Fast COUNT(*) in PostgreSQL

Posted by cbbrowne
Mar 04 2011

One of the frequently-asked questions about PostgreSQL is “why is SELECT COUNT(*) FROM some_table doing a slow sequential scan?”

This has been asked repeatedly on mailing lists everywhere, and the common answer in the FAQ provides a fine explanation which I shall not repeat. There is some elaboration on slow counting.

Regrettably, the proposed alternative solutions aren’t always quite so fine. The one that is most typically pointed out is this one, Tracking the row count

How Tracking the row count works

The idea is fine, at least at first blush:

  • Set up a table that captures row counts
CREATE TABLE rowcounts (
  table_name text not null primary key,
  total_rows bigint);
  • Initialize row counts for the desired tables
DELETE FROM rowcounts WHERE table_name = 'my_table';
INSERT INTO ROWCOUNTS (table_name, total_rows) SELECT 'my_table', count(*) from my_table;
  • Establish trigger function on my_table which has the following logic
if tg_op = 'INSERT' then
   update rowcounts set total_rows = total_rows + 1
     where table_name = 'my_table';
elsif tg_op = 'DELETE' then
   update rowcounts set total_rows = total_rows - 1
     where table_name = 'my_table';
end if;
  • If you want to know the size of my_table, then query
SELECT total_rows FROM rowcounts WHERE table_name = 'my_table';

The problem with this approach

On the face of it, it looks fine, but regrettably, it doesn’t work out happily under conditions of concurrency. If there are multiple connections trying to INSERT or DELETE on my_table, concurrently, then all require an exclusive lock on the tuple in rowcounts for my_table, and there is a risk (heading towards unity) of:

  1. Deadlock, if different connections access data in incompatible orderings
  2. Lock contention, leading to delays
  3. If some of the connections are running in SERIALIZABLE mode, rollbacks due to inability to serialize this update

So, there is risk of delay, or, rather worse, that this counting process causes otherwise perfectly legitimate transactions to fail. Eek!

A non-locking solution

I suggest a different approach, which eliminates the locking problem, in that:

  • The triggers are set up to only ever INSERT into the rowcounts
  • An asynchronous process does summarization, to shorten rowcounts
  • I’d be inclined to use a stored function to query rowcounts

Table definition

CREATE TABLE rowcounts (
    table_name text not null,
    total_rows bigint,
    id serial primary key);
create index rc_by_table on rowcounts(table_name);

I add the id column for the sake of nit-picking normalization, so that anyone that demands a primary key gets what they demand. I’d not be hugely uncomfortable with leaving it off.

Trigger strategy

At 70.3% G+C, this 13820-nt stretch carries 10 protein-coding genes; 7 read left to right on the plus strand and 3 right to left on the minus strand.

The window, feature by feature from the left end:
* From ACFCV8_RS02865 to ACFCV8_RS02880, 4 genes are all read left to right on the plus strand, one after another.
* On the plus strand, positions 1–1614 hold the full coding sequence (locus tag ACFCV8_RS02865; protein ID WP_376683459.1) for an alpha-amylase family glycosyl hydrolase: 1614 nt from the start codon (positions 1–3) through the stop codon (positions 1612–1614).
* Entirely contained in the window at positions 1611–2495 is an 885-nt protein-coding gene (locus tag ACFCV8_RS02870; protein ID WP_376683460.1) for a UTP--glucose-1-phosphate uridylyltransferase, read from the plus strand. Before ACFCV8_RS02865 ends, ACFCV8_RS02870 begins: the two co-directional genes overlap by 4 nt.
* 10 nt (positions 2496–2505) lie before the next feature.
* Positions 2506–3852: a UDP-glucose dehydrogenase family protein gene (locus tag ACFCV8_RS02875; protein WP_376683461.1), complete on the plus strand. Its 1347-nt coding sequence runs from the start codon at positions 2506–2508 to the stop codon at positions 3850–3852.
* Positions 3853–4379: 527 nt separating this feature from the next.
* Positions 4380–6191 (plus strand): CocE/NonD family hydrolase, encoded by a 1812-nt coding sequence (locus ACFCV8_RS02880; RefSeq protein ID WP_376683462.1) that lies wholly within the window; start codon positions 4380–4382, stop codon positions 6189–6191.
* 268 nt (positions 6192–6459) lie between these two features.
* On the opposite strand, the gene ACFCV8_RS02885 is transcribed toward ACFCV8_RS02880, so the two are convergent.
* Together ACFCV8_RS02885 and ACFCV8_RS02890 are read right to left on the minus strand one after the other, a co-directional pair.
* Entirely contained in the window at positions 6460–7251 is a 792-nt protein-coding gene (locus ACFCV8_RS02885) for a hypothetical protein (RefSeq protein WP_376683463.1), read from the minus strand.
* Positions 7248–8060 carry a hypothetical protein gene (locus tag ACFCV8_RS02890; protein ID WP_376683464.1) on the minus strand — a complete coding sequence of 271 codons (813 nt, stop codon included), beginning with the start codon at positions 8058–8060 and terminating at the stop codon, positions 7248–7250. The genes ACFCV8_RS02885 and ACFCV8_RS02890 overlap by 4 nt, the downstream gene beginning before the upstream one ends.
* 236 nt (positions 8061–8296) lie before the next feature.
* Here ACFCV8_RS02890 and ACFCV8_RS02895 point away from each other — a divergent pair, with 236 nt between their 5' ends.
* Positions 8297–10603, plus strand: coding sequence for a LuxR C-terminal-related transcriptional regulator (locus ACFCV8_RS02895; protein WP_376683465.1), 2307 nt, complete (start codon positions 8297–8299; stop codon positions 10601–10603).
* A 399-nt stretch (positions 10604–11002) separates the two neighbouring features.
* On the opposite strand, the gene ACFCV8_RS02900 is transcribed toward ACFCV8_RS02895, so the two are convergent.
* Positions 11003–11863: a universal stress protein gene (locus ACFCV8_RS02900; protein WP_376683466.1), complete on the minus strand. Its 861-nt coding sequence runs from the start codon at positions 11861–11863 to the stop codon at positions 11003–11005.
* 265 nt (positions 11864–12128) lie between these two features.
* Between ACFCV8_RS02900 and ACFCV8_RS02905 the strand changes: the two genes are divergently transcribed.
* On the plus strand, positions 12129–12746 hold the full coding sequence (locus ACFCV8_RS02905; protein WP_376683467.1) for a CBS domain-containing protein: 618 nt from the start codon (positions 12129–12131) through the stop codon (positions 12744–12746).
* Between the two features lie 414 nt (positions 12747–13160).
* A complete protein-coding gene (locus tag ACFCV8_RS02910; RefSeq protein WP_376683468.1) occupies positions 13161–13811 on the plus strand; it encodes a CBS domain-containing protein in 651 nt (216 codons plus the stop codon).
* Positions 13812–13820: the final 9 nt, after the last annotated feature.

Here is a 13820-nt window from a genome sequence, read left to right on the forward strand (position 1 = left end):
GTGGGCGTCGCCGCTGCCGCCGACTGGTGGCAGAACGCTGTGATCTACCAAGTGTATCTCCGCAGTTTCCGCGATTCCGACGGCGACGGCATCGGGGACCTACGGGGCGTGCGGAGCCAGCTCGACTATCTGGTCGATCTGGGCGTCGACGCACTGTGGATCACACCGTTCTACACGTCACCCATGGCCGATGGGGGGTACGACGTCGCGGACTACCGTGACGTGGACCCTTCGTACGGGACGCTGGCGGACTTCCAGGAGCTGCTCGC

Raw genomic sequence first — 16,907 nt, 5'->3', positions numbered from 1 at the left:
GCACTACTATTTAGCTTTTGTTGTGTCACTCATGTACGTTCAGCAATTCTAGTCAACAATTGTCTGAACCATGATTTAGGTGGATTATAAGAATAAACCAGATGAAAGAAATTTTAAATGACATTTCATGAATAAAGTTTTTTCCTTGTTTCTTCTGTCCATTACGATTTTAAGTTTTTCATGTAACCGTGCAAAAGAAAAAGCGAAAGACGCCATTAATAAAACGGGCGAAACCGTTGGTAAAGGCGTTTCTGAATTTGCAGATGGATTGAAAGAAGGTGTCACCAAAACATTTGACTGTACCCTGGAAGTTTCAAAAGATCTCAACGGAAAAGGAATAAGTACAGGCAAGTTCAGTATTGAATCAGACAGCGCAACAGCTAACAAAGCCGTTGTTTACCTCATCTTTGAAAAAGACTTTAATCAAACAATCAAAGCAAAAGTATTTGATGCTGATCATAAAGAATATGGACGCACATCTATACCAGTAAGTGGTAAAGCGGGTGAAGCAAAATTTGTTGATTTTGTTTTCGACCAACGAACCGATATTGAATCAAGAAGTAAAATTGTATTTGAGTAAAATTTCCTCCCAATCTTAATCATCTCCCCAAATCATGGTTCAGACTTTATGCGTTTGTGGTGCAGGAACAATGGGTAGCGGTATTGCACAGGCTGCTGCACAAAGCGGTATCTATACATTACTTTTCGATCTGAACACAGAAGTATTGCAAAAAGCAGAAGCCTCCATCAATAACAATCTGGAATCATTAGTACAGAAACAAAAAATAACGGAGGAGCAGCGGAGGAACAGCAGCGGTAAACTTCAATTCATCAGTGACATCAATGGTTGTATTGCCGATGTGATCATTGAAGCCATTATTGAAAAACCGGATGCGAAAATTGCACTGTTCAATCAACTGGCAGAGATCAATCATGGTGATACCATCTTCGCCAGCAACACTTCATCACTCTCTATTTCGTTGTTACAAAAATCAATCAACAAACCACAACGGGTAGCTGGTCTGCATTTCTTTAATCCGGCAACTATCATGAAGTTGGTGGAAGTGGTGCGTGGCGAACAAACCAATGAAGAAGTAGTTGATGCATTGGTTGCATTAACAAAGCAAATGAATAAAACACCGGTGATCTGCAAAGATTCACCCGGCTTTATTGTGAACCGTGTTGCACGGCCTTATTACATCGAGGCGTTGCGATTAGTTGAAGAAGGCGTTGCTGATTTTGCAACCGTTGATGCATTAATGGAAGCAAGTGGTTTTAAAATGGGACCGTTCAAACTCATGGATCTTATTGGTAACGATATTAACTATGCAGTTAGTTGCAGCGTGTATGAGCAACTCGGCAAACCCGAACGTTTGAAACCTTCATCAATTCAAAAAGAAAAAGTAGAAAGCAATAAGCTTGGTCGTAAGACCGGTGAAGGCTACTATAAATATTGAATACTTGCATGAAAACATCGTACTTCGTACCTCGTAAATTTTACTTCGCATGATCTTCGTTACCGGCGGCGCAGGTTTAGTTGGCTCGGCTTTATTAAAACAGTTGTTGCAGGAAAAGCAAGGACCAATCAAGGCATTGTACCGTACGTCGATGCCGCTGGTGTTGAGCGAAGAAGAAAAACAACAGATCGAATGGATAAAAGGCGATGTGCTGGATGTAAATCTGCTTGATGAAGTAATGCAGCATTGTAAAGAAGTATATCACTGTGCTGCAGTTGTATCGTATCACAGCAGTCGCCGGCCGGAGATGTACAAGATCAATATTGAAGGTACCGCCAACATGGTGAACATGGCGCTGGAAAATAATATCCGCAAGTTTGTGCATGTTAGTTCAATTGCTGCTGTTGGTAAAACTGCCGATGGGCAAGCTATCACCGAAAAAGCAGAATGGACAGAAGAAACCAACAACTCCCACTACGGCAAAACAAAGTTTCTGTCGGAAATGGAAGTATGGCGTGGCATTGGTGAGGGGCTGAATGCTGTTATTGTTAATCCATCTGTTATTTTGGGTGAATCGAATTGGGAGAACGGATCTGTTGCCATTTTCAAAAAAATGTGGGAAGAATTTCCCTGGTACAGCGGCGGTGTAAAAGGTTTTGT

The triggers have the following form:

if tg_op = 'INSERT' then
   insert into rowcounts(table_name,total_rows) values ('my_table',1);
elsif tg_op = 'DELETE' then
   insert into rowcounts(table_name,total_rows) values ('my_table',-1);
end if;

Note that since the triggers only ever INSERT into rowcounts, they no longer interact with one another in a way that would lead to locks or deadlocks.

Function to return row count

create or replace function row_count(i_table text) returns integer as $$
begin
   return sum(total_rows) from rowcounts where table_name = i_table;
end
$ language plpgsql;

It would be tempting to have this function itself do a “shortening” of the table, but, that would reintroduce into the application the locking that we were wanting to avoid. So DELETE/UPDATE are still deferred.

Function to clean up row counts table

This function needs to be run once in a while to summarize the table contents.

create or replace function rowcount_cleanse() returns integer as $$
define
   prec record;
begin
   for prec in select table_name, sum(total_rows) as sum, count(*) as count from rowcounts group by table_name loop
       if count > 1 then
          delete from rowcounts where table_name = prec.table_name;
          insert into rowcounts (table_name, total_rows) values (prec.table_name, prec.total_rows);
       end if;
   end loop;
   return 0;
end
$ language plpgsql;

Initializing rowcounts for a table that is already populated

Nothing has yet been mentioned that would cause an initial entry to go into rowcounts for an already-populated table.

create or replace function rowcount_new_table(i_table text) returns integer as $$
declare
   query text;
begin
   delete from rowcounts where table_name = i_table;
   query := 'insert into rowcounts(table_name, total_rows) select ''|| i_table ||'', count(*) from ' || i_table || ';';
   execute query;
   return total_rows from rowcounts where table_name = i_table;
end
$ language plpgsql;

If a table has already got data in it, then it’s necessary to populate rowcounts with an initial count. Implementing such a function is straightforward, and is left as an exercise to the reader.

Further enhancements possible

It is possible to shift some of the maintenance back into the row_count() function, if we do some exception handling.

create or replace function row_count(i_table text) returns integer as $$
declare
   prec record;
begin
   begin
      lock table rowcounts nowait;
      select sum(total_rows) as sum, count(*) as count from rowcounts where table_name = i_table;
      if count > 1 then
          delete from rowcounts where table_name = i_table;
          insert into rowcounts (table_name, total_rows) values (prec.table_name, prec.total_rows);
      end if;
      return prec.total_rows;
   exception
      return sum(total_rows) from rowcounts where table_name = i_table;
   end;
end
$ language plpgsql;

This is more than a little risky, as, if this function wins the lock, it will block other processes that wish to access row counts until it’s done, this likely isn’t a worthwhile exercise.

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